Thomas Jefferson and the Tripoli Pirates: The Forgotten War that Changed American History

Book review by Deane Barker tags: history, military, piracy

This is a recounting of the First Barbary War. That event is important because it was the first overseas conflict the young United States ever fought in.

(From the Marine Corp hymn: “From the halls of Montezuma, to the shores of Tripoli…” The “shores of Tripoli” happened in the First Barbary War.)

The Barbary Coast is the Northern coast of Africa, against the Mediterranean. In the late 1700s, this area was teeming with pirates who would rob ships and take the crews hostage for ransom. We signed the Treaty of Tripoli in 1797 to try and stop this, but that was quickly violated. The First Barbary War was a series of naval conflicts (and one land battle) that sought to put down the pirates for good.

(It didn’t quite work, so we had the Second Barbary War in about 1811. That one worked.)

This book recounts all the conflicts of that first war, which were spread from 1801 to about 1805. The book is a little dramatic in places, the United States or portrayed as the dashing heroes, standing up against unmitigated villains.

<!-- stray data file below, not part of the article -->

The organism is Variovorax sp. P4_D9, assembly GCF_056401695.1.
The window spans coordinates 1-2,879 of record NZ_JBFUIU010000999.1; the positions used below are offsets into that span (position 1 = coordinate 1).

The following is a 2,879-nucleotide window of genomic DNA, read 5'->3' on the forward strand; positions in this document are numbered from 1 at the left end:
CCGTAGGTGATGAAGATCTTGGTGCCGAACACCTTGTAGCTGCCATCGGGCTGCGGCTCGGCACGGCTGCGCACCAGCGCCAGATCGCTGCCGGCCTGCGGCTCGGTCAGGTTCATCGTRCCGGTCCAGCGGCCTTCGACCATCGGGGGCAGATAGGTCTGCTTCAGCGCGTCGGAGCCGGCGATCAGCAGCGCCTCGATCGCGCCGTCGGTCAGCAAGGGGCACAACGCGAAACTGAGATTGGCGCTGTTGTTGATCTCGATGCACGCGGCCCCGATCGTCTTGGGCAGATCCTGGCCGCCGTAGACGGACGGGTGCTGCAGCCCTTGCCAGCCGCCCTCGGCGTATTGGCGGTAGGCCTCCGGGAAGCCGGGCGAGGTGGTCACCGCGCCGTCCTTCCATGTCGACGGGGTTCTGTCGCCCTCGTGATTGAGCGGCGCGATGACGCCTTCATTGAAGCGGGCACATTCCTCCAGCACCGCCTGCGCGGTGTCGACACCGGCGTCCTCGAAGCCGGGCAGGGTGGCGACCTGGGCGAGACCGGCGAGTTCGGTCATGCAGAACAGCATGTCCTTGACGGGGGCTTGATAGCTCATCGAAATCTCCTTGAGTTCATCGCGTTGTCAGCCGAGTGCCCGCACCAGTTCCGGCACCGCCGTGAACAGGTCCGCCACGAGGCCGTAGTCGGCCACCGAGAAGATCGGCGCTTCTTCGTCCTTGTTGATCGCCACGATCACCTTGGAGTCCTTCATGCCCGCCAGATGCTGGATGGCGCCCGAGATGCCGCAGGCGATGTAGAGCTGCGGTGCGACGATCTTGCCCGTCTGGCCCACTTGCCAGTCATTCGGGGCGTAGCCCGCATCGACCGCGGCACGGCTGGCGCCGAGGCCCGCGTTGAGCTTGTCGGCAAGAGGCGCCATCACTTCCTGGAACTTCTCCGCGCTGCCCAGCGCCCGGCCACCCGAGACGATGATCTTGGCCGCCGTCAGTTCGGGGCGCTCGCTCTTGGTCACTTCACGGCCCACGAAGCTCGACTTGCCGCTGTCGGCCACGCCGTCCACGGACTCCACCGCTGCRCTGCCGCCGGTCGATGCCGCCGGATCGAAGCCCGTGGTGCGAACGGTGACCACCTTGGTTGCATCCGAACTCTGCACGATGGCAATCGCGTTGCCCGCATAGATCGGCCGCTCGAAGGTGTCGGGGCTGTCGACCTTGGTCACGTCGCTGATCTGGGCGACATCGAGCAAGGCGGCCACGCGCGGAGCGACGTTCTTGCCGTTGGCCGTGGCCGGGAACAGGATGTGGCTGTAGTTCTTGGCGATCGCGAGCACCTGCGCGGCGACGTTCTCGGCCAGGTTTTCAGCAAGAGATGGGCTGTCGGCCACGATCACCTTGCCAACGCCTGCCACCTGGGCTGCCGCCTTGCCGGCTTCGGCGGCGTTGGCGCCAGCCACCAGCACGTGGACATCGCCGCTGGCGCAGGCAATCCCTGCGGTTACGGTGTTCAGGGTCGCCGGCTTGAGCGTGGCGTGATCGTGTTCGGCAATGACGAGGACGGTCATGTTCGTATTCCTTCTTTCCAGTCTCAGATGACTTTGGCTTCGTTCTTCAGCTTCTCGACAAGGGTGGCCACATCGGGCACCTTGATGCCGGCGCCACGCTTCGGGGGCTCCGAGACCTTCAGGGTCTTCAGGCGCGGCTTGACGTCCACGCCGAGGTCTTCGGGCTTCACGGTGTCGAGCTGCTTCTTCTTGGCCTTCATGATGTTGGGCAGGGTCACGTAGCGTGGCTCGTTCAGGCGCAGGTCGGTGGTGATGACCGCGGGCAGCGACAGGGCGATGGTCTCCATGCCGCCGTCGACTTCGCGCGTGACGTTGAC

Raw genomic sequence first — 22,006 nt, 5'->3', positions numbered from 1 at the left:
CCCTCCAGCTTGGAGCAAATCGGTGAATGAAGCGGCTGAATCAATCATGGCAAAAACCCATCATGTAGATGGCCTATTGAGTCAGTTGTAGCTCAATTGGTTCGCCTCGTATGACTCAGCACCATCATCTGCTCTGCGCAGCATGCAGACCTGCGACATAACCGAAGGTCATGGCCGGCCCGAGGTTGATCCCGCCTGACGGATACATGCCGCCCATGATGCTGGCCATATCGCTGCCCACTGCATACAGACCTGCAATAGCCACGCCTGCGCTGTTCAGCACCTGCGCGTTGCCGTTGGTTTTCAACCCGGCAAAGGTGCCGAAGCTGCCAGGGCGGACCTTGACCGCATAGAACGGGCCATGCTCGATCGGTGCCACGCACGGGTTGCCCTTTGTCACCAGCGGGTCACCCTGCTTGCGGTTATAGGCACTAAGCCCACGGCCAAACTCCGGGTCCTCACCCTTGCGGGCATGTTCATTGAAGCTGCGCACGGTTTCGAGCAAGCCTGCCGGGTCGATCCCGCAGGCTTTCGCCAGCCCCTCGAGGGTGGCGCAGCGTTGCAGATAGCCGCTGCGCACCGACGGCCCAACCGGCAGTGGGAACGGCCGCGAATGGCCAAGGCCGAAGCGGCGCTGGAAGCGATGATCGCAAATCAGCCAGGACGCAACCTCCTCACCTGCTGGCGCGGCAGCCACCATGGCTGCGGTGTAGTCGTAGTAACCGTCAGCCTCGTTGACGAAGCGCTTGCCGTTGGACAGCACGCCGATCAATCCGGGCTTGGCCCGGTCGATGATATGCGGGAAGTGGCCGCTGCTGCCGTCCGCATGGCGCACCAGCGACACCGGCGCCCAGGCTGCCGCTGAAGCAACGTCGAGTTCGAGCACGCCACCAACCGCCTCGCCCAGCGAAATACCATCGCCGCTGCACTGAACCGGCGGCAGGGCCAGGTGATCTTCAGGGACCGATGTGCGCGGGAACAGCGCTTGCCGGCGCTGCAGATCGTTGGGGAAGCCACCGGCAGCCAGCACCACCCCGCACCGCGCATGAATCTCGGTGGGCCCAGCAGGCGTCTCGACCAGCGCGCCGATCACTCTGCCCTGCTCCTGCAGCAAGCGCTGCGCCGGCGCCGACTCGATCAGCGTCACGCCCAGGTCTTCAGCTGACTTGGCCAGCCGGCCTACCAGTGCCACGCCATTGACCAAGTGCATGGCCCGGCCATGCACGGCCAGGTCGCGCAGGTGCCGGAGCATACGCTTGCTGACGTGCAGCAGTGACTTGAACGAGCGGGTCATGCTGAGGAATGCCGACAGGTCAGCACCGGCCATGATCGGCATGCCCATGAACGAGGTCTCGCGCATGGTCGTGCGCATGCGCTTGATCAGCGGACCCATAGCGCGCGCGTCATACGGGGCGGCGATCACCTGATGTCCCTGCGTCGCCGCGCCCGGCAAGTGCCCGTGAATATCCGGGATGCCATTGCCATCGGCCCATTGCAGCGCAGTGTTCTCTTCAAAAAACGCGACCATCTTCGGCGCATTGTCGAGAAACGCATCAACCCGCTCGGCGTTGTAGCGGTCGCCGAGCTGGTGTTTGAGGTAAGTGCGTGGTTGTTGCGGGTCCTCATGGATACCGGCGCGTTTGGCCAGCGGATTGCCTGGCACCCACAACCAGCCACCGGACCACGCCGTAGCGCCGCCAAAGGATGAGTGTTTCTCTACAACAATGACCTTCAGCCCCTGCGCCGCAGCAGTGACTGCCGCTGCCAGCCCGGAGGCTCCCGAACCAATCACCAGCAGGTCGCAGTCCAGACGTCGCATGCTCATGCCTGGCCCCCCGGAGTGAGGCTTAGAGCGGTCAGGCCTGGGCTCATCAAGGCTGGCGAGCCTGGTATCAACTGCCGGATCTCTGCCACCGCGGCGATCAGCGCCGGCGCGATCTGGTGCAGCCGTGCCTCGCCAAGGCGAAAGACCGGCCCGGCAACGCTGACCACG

Which leads to me another point – this is a book from Sentinel Publishing, which is a very conservative wing of Penguin. The (purported) author (I’m suspect it was mostly ghostwritten by the co-author) is a host of Fox and Friends. (The acknowledgements start by thanking Roger Ailes, Bill O’Reilly, and Glenn Beck.)

So, this book is very pro-America, and it holds this conflict up as the first time that America would refuse to be pushed around. There’s a weird emphasis on religion – the Barbary coast was Muslim, and there’s never a missed opportunity to portray America as standing up for Christendom against the forces of Islam.

Is this true? I don’t know. I’m sure it was partially true, but was it the main theme of the conflict? Was the larger purpose religious, or simply economic? A mixture of both?

(Notably, I couldn’t find any reference to Article 11 of the Treaty of Tripoli that stated “As the Government of the United States of America is not, in any sense, founded on the Christian religion…” The entire treaty itself is only given a passing mention.)

That said, it’s a credible history of an interesting period in the early years of this country. Very approachable. An easy read.

Book Info

Brian Kilmeade
  • I have read this book. According to my records, I completed it on .
  • A hardcover copy of this book is currently in my home library.

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